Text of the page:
[0068] Fig. 21 shows an exemplary embodiment of a motion conversion apparatus 100 at about 180 degrees of rotation of the gearshaft member 150. The rodrack assembly 110 has moved to the left, and the motion conversion apparatus 100 is now in a TDC configuration on the left and a BDC configuration on the right. Gear engagements of the gearshaft member 150 and the rodrack assembly 110 are disengaged. Movement of the rod rack assembly 110 is controlled by guide members 140 contacting surfaces of the gearshaft member 150.

[0069] Fig, 22 shows schematic partial illustrations of an exemplary embodiment of a motion conversion apparatus 200 including multiple rodrack assemblies 110 and gearshaft members 150. The gearshaft members 150 are configured to rotate together about the rotational axis A, while the rodrack assemblies 110 can be configured to either linearly translate together or in opposite directions, depending on the offset configuration of their respective gear connection members relative to the offset configuration of the gear connection members of the corresponding gearshaft members 150. Because each rodrack assembly 110 is located between two gearshaft members 150, opposite protruding ends of a guide member 140 can engage with a respective gearshaft member 150.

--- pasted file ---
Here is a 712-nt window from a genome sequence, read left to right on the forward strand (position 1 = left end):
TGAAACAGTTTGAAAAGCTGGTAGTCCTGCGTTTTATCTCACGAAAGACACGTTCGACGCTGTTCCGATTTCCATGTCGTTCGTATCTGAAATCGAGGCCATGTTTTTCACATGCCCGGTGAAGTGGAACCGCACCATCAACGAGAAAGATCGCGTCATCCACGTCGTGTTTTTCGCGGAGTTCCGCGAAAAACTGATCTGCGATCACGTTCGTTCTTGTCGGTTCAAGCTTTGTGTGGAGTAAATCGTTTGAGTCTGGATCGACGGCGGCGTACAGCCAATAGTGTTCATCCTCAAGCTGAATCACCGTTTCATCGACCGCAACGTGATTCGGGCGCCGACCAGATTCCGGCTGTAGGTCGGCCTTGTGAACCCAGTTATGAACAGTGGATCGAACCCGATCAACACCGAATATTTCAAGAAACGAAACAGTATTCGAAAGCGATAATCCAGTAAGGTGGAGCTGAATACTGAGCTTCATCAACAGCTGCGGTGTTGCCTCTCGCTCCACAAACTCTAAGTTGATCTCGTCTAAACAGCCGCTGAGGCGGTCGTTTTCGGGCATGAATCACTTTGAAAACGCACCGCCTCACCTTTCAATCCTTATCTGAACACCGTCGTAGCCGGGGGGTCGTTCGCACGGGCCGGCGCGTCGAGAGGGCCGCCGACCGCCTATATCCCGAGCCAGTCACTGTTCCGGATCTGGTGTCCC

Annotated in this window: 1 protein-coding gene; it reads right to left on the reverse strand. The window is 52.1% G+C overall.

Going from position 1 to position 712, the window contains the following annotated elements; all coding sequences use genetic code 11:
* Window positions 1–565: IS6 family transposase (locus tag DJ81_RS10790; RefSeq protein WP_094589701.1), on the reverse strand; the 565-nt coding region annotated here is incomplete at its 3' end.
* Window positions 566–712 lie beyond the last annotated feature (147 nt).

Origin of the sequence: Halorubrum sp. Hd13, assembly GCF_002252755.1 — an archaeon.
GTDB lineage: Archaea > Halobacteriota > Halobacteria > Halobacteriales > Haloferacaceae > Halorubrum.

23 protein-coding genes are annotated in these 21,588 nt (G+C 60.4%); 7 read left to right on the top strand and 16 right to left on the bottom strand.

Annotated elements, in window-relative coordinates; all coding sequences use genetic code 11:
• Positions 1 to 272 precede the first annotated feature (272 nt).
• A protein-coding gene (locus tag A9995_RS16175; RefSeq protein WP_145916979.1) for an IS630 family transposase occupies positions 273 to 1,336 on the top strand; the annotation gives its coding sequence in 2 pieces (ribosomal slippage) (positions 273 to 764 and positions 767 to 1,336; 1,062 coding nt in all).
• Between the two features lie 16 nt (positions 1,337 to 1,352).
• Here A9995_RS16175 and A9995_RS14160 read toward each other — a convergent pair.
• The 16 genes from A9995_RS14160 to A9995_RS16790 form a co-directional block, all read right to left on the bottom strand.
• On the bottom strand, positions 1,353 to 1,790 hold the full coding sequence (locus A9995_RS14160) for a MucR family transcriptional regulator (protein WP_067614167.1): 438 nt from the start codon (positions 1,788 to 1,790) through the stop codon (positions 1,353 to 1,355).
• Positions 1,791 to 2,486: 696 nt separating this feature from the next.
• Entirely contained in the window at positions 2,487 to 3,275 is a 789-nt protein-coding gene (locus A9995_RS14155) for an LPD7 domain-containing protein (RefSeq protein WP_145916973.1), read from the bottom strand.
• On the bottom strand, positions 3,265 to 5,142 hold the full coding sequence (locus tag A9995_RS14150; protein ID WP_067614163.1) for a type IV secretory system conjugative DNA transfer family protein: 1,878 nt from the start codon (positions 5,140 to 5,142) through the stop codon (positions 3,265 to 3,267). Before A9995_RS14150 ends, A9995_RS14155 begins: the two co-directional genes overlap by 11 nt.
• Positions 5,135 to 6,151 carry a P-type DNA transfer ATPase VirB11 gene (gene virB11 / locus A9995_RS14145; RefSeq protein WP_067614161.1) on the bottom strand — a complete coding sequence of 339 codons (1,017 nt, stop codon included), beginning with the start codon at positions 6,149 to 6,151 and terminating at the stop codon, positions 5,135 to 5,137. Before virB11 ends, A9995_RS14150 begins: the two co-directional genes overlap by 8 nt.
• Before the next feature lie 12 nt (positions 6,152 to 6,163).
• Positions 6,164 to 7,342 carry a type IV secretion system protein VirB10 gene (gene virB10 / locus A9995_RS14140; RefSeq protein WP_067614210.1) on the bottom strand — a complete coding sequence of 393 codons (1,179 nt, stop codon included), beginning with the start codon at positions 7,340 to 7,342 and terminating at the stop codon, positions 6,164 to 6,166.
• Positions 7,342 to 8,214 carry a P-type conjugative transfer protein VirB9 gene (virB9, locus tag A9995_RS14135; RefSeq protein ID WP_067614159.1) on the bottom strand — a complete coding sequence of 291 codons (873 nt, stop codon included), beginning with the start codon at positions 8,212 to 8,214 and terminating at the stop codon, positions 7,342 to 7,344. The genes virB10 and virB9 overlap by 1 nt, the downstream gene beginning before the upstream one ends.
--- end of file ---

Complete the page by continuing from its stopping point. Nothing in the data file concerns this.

[0070] Fig. 23 shows schematic partial illustrations of an exemplary embodiment of a motion conversion apparatus 300 including multiple rodrack assemblies 110 and gearshaft members 150.

[0071] In exemplary embodiments, the motion conversion apparatus 100 provides an efficient way to convert continuous rotary motion to linear motion and vice versa, and provides increased transfer of power during linear-to-rotational motion

conversion compared to known systems.

[0072] Fig. 24A shows a schematic exploded view of an exemplary embodiment of a motion conversion apparatus 400 including multiple rodrack assemblies and gearshaft members, and including a splined shaft, as described further below.

Fig. 25 shows schematic views of an exemplary embodiment of a motion conversion apparatus 400 including multiple rodrack assemblies and gearshaft members, and including a splined shaft.

[0073] As previously described, in an exemplary embodiment, a gearshaft member 150 comprises a second gear connection member 160 and a guiding surface arrangement 170. In an exemplary embodiment, the guiding surface arrangement 170 is located at an end section 155 of a gearshaft member 150, while the second gear connection member 160 is located at a mid section 156 of the second gear connection member 160, and a mid section 156 is located between two end sections 155.

[0074] In an exemplary embodiment, the motion conversion apparatus 400 includes, between two end bearings 402, a first set comprising a first gearshaft member end section 155, a rodrack assembly 110, a gearshaft member mid section 156, and a second gearshaft member end section 155. In an exemplary